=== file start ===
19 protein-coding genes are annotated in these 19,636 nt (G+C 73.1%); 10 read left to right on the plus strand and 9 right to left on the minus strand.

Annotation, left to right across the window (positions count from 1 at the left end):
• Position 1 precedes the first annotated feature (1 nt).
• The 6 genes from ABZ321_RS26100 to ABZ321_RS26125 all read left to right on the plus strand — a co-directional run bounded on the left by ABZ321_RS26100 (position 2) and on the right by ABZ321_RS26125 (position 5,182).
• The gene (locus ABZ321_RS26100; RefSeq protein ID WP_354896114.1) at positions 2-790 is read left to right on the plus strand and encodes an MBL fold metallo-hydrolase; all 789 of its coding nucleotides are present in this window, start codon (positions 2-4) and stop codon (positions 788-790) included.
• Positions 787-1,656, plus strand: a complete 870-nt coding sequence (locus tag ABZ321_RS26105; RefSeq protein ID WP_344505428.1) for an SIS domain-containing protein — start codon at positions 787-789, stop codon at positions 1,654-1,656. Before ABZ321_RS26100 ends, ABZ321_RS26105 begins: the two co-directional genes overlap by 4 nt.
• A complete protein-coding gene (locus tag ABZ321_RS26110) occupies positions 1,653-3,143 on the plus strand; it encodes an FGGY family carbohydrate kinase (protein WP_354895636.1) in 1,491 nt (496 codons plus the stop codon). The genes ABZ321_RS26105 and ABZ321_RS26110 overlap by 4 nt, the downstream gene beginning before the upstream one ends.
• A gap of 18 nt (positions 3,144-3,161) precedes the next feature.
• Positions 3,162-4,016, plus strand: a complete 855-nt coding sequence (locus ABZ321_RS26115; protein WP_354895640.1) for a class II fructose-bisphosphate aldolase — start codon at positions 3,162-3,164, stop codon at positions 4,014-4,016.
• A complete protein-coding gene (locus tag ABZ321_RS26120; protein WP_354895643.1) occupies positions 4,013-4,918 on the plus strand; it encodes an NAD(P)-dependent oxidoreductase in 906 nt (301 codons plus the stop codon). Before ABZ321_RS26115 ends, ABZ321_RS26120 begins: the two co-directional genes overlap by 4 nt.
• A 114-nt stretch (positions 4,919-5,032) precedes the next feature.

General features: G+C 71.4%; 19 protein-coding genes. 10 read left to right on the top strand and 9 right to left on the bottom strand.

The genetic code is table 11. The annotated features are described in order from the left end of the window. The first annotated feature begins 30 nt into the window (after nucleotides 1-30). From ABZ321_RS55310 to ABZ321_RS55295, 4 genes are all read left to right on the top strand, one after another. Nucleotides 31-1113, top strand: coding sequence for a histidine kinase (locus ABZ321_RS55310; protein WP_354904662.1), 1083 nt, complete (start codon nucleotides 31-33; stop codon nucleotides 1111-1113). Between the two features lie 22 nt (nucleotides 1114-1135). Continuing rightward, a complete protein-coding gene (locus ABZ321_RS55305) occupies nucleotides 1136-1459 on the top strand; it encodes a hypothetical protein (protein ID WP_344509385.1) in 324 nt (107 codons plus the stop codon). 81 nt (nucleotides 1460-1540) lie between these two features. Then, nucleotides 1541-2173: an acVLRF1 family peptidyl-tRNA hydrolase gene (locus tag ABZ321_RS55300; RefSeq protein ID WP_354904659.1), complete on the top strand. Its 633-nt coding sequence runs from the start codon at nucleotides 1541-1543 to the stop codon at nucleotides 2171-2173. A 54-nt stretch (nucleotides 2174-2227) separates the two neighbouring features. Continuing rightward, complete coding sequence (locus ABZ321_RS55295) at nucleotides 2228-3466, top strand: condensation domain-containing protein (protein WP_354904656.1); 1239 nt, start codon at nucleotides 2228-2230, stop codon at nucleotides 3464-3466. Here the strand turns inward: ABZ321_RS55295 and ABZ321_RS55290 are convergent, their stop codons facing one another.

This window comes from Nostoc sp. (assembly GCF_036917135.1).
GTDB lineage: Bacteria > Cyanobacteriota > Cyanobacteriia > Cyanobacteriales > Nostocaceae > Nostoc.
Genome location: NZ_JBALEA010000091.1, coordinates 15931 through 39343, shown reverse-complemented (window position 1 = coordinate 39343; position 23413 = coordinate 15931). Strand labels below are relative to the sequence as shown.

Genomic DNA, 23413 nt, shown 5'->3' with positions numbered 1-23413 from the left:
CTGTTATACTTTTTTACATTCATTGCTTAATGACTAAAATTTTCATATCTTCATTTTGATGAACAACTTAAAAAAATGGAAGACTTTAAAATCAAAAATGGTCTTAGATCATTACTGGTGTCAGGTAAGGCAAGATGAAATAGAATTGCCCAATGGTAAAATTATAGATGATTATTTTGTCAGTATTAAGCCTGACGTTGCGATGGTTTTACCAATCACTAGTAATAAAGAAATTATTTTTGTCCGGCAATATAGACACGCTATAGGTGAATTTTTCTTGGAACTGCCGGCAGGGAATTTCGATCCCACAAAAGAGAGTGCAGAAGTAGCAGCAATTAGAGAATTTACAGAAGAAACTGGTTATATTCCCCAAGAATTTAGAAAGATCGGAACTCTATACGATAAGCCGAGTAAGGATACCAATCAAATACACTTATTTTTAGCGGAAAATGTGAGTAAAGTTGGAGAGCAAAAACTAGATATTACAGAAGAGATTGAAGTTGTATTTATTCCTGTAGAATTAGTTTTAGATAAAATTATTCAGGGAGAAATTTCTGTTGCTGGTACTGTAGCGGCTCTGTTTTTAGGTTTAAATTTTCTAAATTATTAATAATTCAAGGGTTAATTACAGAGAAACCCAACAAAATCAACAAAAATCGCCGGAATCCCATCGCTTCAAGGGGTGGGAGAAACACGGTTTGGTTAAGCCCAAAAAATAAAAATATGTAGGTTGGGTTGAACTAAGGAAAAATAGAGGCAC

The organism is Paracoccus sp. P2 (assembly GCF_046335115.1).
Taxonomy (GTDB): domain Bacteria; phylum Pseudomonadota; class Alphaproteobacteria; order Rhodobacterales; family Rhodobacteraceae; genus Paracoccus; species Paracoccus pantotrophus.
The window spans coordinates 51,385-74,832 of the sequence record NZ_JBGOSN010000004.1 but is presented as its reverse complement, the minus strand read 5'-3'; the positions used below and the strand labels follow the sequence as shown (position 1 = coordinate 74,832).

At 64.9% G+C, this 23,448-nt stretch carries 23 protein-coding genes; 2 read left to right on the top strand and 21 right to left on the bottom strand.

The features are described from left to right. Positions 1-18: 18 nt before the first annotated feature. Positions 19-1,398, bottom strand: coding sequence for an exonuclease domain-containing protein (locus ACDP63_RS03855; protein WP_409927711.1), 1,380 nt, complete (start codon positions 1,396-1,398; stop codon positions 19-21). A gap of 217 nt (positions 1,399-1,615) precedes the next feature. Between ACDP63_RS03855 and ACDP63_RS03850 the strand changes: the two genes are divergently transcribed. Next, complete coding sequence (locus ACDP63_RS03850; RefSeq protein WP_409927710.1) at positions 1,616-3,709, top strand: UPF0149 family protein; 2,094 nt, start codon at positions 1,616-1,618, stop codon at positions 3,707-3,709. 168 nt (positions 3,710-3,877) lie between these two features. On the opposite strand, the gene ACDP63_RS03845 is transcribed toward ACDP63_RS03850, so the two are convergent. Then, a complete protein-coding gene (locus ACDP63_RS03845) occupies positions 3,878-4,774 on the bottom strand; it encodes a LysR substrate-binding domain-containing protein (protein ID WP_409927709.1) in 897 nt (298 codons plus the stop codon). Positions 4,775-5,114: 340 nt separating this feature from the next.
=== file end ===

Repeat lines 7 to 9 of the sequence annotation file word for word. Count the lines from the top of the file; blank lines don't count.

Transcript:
• A complete protein-coding gene (locus tag ABZ321_RS26110) occupies positions 1,653-3,143 on the plus strand; it encodes an FGGY family carbohydrate kinase (protein WP_354895636.1) in 1,491 nt (496 codons plus the stop codon). The genes ABZ321_RS26105 and ABZ321_RS26110 overlap by 4 nt, the downstream gene beginning before the upstream one ends.
• A gap of 18 nt (positions 3,144-3,161) precedes the next feature.
• Positions 3,162-4,016, plus strand: a complete 855-nt coding sequence (locus ABZ321_RS26115; protein WP_354895640.1) for a class II fructose-bisphosphate aldolase — start codon at positions 3,162-3,164, stop codon at positions 4,014-4,016.